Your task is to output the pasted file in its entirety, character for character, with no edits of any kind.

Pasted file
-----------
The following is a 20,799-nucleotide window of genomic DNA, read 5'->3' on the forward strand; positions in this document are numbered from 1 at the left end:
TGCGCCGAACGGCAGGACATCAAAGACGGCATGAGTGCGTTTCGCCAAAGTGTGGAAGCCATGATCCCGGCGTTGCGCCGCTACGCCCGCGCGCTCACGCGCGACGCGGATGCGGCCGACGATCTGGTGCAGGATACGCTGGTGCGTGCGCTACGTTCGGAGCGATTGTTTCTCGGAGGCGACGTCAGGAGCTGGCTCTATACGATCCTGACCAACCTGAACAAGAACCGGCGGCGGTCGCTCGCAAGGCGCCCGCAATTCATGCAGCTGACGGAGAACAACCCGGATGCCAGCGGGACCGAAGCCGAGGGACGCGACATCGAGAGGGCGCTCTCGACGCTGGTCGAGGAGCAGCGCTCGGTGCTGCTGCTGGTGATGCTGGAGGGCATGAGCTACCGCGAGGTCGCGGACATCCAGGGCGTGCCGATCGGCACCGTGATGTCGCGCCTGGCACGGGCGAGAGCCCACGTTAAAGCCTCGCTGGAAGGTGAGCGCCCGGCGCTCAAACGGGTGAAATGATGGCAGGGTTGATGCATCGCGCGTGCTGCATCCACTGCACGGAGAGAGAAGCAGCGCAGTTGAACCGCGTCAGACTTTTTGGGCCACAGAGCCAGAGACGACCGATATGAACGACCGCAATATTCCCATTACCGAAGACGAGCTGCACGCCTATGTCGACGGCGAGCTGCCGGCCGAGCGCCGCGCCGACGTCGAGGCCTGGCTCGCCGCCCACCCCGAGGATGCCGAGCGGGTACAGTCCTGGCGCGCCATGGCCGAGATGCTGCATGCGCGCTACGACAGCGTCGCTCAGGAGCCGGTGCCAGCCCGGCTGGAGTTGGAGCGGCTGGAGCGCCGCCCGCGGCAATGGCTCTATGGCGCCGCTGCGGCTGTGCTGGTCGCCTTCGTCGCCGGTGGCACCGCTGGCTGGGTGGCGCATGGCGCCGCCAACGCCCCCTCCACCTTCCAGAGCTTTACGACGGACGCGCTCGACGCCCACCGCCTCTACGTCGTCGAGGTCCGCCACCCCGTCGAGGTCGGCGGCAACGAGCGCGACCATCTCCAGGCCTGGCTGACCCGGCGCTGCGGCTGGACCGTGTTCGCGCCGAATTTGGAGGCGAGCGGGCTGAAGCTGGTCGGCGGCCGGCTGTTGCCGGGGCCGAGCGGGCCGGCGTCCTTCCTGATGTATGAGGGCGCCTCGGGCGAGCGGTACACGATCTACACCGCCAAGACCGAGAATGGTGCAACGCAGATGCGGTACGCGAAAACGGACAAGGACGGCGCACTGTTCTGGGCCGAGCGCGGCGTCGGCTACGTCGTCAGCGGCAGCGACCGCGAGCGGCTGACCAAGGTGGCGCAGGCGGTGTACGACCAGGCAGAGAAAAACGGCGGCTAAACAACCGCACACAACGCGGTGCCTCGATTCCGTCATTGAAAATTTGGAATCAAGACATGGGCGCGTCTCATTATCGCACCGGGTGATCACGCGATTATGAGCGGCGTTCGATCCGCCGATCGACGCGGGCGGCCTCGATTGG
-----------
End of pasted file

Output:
The following is a 20,799-nucleotide window of genomic DNA, read 5'->3' on the forward strand; positions in this document are numbered from 1 at the left end:
TGCGCCGAACGGCAGGACATCAAAGACGGCATGAGTGCGTTTCGCCAAAGTGTGGAAGCCATGATCCCGGCGTTGCGCCGCTACGCCCGCGCGCTCACGCGCGACGCGGATGCGGCCGACGATCTGGTGCAGGATACGCTGGTGCGTGCGCTACGTTCGGAGCGATTGTTTCTCGGAGGCGACGTCAGGAGCTGGCTCTATACGATCCTGACCAACCTGAACAAGAACCGGCGGCGGTCGCTCGCAAGGCGCCCGCAATTCATGCAGCTGACGGAGAACAACCCGGATGCCAGCGGGACCGAAGCCGAGGGACGCGACATCGAGAGGGCGCTCTCGACGCTGGTCGAGGAGCAGCGCTCGGTGCTGCTGCTGGTGATGCTGGAGGGCATGAGCTACCGCGAGGTCGCGGACATCCAGGGCGTGCCGATCGGCACCGTGATGTCGCGCCTGGCACGGGCGAGAGCCCACGTTAAAGCCTCGCTGGAAGGTGAGCGCCCGGCGCTCAAACGGGTGAAATGATGGCAGGGTTGATGCATCGCGCGTGCTGCATCCACTGCACGGAGAGAGAAGCAGCGCAGTTGAACCGCGTCAGACTTTTTGGGCCACAGAGCCAGAGACGACCGATATGAACGACCGCAATATTCCCATTACCGAAGACGAGCTGCACGCCTATGTCGACGGCGAGCTGCCGGCCGAGCGCCGCGCCGACGTCGAGGCCTGGCTCGCCGCCCACCCCGAGGATGCCGAGCGGGTACAGTCCTGGCGCGCCATGGCCGAGATGCTGCATGCGCGCTACGACAGCGTCGCTCAGGAGCCGGTGCCAGCCCGGCTGGAGTTGGAGCGGCTGGAGCGCCGCCCGCGGCAATGGCTCTATGGCGCCGCTGCGGCTGTGCTGGTCGCCTTCGTCGCCGGTGGCACCGCTGGCTGGGTGGCGCATGGCGCCGCCAACGCCCCCTCCACCTTCCAGAGCTTTACGACGGACGCGCTCGACGCCCACCGCCTCTACGTCGTCGAGGTCCGCCACCCCGTCGAGGTCGGCGGCAACGAGCGCGACCATCTCCAGGCCTGGCTGACCCGGCGCTGCGGCTGGACCGTGTTCGCGCCGAATTTGGAGGCGAGCGGGCTGAAGCTGGTCGGCGGCCGGCTGTTGCCGGGGCCGAGCGGGCCGGCGTCCTTCCTGATGTATGAGGGCGCCTCGGGCGAGCGGTACACGATCTACACCGCCAAGACCGAGAATGGTGCAACGCAGATGCGGTACGCGAAAACGGACAAGGACGGCGCACTGTTCTGGGCCGAGCGCGGCGTCGGCTACGTCGTCAGCGGCAGCGACCGCGAGCGGCTGACCAAGGTGGCGCAGGCGGTGTACGACCAGGCAGAGAAAAACGGCGGCTAAACAACCGCACACAACGCGGTGCCTCGATTCCGTCATTGAAAATTTGGAATCAAGACATGGGCGCGTCTCATTATCGCACCGGGTGATCACGCGATTATGAGCGGCGTTCGATCCGCCGATCGACGCGGGCGGCCTCGATTGG